Plein Air Summer

I’ve been able to carve out some time recently to work on my painting and drawing and I’m starting a new trend: outdoor painting every week. After messing about with painting here and there, I decided it was time to really study it more closely. I’ve been following James Gurney’s blog for a while and recently bought his book Color and Light. This book is amazing. For those who haven’t studied painting in depth before the book helps to demystify the process, explaining in detail numerous concepts such as color mixing, atmospheric effects, limited palettes, chroma and value, the list goes on and on.

I’ve chosen to work in casein because it’s water based yet fairly opaque, plus it’s cheaper than gouache or watercolor. It dries pretty quickly, so you can’t do a great deal of blending, but I love its opacity and the way it lays down. You can get some pretty cool marks with it.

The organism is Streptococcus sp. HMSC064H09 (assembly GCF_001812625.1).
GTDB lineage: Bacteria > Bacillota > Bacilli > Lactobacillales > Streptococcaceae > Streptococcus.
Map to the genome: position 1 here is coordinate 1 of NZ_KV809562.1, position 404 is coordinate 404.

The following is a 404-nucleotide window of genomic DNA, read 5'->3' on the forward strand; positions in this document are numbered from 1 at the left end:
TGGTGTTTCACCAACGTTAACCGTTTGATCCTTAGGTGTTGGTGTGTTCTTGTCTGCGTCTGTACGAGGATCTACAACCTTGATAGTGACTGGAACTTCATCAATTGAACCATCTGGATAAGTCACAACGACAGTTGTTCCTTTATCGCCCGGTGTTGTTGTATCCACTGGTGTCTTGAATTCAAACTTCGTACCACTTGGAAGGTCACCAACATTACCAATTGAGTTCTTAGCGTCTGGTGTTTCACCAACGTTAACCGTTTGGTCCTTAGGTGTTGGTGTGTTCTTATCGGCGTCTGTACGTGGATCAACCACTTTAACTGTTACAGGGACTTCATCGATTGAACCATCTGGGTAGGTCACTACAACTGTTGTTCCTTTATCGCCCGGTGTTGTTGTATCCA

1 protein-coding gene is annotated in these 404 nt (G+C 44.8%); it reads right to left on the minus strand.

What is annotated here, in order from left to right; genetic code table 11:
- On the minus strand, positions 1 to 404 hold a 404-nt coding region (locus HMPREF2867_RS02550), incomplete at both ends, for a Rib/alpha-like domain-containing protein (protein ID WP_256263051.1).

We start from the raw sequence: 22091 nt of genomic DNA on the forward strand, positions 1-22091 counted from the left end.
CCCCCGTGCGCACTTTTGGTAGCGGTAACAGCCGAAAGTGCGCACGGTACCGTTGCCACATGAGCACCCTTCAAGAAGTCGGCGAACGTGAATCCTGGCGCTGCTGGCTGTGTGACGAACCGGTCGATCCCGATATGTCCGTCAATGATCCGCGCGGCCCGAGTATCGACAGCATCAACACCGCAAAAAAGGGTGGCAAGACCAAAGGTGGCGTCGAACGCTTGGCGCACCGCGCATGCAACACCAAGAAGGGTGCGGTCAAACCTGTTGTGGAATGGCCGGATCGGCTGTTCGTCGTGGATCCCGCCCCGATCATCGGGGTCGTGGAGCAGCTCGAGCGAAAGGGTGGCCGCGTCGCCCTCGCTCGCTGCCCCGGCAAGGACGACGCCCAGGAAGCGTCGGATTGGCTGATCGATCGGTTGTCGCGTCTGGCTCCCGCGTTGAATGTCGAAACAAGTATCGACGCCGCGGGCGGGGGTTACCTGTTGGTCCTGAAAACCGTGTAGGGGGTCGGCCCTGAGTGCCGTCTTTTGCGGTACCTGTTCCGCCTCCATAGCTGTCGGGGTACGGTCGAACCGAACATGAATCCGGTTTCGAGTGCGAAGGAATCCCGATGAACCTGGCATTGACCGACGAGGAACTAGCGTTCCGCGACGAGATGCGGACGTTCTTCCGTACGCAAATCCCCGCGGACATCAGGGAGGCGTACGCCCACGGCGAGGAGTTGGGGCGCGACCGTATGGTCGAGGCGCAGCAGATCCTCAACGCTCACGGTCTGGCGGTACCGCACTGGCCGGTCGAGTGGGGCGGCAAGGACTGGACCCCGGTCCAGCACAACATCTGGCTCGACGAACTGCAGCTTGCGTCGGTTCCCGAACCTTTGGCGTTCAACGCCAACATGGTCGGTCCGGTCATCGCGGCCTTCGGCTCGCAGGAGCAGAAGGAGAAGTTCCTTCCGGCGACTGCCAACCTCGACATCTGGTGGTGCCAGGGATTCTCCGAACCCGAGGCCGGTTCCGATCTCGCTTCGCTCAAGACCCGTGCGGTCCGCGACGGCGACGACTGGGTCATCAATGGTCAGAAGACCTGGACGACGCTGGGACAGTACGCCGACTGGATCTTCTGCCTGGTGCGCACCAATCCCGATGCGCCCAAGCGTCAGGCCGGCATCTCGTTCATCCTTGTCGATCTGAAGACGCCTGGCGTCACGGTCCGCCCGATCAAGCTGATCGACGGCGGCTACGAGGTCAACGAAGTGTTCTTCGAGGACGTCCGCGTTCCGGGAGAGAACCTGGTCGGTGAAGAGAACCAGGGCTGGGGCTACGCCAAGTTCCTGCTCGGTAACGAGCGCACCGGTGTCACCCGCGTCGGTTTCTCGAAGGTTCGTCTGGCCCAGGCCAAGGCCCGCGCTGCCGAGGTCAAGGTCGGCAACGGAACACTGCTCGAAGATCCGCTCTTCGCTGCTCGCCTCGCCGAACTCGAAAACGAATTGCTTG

At any rate, I built this plein air easel setup a few weeks ago out of some birch plywood and resistance hinges I got from Amazon:

Plein Air palette

I took it out to our local historical residence, Reynolda House last week. I set up right in front of the house underneath a large shade tree and got to work. It’s been a while since I’ve drawn in perspective, so it took me some time to make my pencil sketch. After I was satisfied, I put down an orange wash over the top and got to painting, trying to focus on values and mark making. I’m using a limited palette here so the colors are not super saturated, but I kind of like that.


Plein Air 1

Reynolda5Here is my work table. The colors I used were Cadmium Red Scarlet, Golden Ochre, Ultramarine Blue Deep, Raw Umber and White.

Plein Air 2

After a couple more hours, it was time for lunch so I called it a day on this one. When I got home I immediately wanted to do it over again because I see a lot of problems with it, but that will have to wait for another day. Stay tuned!


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